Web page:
Do you love or hate Alaric Jackson’s 2 Rams OL scenarios for 2023?
When it comes to the LA Rams offensive line for 2023, put two people in a room and you’ll get three opinions. That’s simply the cost of doing business with an offensive line that played 15 different players, and different iterations of the starting offensive line for 12 consecutive weeks.
It was not until the Week 14 starting lineup of LT Tysekhe, LG Coleman Shelton, OC Brian Allen, RG Matt Skura, and RT Rob Havenstein, the same five players who had started Week 13, that the team actually had one week of continuity. Of course, Brian Allen was hurt after two offensive snaps in Week 15, forcing Coleman Shelton back to center, and Oday Aboushi to come in to play offensive guard.
How can anyone make heads or tails of OL on the Rams roster?
Not only was it tough to make heads or tails of who was actually playing for the LA Rams offensive line, and at which position, but virtually impossible to decypher who was playing well, and who was struggling simply due to the chaos of too many players starting so many different positions too closely together, and which players were simply not up to the challenge of playing a starting role in an NFL offensive line.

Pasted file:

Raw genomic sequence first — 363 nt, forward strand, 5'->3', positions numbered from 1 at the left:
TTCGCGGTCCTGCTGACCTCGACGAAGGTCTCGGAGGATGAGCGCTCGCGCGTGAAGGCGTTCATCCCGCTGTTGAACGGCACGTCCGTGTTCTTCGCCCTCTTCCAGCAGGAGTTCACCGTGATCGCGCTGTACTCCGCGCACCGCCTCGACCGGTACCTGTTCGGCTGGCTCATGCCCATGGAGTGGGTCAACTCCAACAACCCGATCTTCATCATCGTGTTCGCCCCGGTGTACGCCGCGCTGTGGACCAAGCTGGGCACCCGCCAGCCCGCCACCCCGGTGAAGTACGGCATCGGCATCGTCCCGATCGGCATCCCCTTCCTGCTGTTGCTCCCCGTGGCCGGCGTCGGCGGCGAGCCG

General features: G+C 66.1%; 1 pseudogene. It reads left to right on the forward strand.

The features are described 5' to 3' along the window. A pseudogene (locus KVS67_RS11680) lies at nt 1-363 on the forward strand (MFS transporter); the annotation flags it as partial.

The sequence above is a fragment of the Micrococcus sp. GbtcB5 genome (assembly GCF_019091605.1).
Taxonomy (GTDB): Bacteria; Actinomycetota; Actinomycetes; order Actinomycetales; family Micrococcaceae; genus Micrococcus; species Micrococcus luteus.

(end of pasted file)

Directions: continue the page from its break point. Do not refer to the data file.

Unlike skilled positions in the NFL, offensive linemen are as dependent and linked to one another from that unit as defensive backs are in a defensive secondary. We know all too well that a quarterback sack, although ultimately attributed to one player on the offensive line, is generally perceived as a failure of the entire unit.
That’s the way it was, is, and will be for the group.
With all of the technological advances in the NFL that have led to groundbreaking means of recording speed, separation, and a host of statistics related to the quarterback’s release motion and release time, there have been no similar advances for the NFL in terms of tracking how effective offensive linemen are.